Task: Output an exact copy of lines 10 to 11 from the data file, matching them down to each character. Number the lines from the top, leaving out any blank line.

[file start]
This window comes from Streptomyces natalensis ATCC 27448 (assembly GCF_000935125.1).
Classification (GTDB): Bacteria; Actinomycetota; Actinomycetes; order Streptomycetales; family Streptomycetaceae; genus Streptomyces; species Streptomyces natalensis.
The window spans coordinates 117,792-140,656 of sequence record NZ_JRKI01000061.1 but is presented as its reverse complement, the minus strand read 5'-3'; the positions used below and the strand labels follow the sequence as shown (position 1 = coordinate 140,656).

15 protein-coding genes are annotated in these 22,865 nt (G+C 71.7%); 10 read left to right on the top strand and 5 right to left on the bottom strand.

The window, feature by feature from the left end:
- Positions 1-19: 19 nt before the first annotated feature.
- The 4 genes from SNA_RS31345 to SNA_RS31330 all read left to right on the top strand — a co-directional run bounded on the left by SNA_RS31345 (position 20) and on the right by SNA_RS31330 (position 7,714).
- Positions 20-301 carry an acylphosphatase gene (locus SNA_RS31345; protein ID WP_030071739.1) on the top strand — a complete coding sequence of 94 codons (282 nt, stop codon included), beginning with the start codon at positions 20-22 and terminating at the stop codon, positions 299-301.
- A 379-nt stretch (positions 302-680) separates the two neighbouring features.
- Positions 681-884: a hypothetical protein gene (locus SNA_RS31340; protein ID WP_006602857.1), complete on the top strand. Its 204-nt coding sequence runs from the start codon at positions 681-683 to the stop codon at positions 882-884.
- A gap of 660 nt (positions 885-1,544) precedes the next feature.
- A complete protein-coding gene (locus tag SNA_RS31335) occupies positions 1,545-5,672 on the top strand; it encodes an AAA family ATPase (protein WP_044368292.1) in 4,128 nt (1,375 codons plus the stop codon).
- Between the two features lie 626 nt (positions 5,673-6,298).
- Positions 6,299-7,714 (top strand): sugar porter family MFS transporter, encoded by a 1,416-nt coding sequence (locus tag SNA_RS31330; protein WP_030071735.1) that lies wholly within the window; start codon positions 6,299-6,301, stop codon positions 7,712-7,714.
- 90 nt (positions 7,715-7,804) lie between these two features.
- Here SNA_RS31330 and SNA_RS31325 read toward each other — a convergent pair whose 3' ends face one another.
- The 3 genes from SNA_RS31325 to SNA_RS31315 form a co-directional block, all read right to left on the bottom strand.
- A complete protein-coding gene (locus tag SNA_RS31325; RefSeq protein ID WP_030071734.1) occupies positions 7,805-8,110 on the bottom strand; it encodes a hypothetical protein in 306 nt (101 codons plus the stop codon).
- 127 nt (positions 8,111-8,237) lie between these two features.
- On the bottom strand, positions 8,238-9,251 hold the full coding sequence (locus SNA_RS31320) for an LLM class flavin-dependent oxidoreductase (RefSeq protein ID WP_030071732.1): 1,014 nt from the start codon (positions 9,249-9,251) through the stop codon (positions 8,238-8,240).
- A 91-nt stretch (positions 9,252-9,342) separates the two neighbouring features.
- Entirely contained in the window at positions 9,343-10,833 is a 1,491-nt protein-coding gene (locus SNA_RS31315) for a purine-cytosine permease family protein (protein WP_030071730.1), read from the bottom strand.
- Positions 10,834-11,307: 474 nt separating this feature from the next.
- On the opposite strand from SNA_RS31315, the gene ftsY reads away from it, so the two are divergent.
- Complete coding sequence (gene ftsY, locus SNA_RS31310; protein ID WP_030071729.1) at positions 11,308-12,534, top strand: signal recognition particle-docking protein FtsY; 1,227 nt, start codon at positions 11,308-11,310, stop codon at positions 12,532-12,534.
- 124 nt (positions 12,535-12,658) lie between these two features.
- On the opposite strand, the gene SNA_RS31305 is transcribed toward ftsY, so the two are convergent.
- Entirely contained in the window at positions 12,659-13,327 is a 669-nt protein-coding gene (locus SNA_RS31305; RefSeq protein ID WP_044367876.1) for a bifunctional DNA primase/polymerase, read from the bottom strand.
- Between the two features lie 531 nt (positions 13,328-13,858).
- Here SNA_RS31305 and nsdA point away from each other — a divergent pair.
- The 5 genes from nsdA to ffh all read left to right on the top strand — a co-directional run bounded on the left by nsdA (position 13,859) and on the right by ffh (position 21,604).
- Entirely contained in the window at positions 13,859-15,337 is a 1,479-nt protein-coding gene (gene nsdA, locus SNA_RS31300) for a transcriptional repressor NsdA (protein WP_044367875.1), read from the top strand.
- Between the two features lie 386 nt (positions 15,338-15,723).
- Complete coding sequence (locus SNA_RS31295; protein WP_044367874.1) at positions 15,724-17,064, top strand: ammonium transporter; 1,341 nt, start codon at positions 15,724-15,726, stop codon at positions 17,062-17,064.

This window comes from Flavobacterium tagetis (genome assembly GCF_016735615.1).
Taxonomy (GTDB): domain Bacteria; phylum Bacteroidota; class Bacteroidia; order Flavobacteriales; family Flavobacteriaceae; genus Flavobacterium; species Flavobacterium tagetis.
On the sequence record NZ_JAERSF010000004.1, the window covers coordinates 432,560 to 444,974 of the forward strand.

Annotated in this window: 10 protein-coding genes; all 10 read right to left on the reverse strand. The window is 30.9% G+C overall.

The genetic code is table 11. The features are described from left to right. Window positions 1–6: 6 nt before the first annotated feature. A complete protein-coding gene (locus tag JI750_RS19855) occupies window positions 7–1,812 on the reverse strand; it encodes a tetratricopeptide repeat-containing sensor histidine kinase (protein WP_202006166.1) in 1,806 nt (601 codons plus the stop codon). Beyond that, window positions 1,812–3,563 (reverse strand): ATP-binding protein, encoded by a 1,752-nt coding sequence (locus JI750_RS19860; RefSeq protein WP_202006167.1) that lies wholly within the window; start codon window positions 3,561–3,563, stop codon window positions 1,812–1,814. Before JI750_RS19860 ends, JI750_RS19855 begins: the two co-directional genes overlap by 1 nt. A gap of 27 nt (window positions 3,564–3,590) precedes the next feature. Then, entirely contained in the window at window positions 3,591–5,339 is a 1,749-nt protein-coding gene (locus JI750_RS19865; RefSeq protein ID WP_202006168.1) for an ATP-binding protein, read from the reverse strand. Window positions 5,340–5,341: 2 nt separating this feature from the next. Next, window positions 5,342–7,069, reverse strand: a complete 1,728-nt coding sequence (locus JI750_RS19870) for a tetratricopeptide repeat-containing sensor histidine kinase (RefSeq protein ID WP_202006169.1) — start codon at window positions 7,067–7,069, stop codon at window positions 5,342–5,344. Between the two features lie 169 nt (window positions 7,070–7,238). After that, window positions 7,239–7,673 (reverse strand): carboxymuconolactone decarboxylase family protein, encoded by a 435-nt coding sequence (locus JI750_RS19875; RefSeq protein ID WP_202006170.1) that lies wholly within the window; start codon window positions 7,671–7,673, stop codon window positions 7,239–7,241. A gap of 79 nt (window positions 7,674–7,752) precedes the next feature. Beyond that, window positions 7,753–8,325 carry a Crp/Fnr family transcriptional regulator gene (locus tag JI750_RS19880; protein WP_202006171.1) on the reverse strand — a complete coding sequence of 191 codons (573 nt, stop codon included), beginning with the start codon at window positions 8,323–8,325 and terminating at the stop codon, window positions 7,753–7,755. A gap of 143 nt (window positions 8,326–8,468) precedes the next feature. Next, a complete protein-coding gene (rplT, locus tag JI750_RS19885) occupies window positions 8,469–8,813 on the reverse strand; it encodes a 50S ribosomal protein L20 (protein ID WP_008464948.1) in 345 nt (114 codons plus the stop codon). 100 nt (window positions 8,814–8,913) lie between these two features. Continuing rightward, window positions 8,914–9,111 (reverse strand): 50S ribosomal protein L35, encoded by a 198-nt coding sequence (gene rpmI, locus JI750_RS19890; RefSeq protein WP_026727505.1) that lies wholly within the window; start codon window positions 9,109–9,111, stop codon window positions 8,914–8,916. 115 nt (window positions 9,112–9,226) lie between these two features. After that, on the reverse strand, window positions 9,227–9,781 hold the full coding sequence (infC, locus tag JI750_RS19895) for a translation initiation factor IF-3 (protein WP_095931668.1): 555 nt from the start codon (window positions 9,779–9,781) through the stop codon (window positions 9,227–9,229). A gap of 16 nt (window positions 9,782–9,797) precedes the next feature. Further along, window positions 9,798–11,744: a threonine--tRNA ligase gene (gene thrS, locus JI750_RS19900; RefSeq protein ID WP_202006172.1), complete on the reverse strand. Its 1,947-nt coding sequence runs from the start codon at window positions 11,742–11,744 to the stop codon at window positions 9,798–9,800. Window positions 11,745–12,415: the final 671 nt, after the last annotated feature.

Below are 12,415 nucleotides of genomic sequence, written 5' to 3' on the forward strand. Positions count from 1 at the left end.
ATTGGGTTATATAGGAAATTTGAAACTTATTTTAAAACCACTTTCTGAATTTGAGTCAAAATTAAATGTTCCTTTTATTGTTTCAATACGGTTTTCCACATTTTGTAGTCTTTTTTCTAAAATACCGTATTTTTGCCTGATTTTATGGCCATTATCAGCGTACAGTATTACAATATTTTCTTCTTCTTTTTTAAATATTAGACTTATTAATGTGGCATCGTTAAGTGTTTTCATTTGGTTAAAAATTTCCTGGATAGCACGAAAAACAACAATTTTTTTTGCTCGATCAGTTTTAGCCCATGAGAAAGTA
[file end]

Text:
- Positions 681-884: a hypothetical protein gene (locus SNA_RS31340; protein ID WP_006602857.1), complete on the top strand. Its 204-nt coding sequence runs from the start codon at positions 681-683 to the stop codon at positions 882-884.
- A gap of 660 nt (positions 885-1,544) precedes the next feature.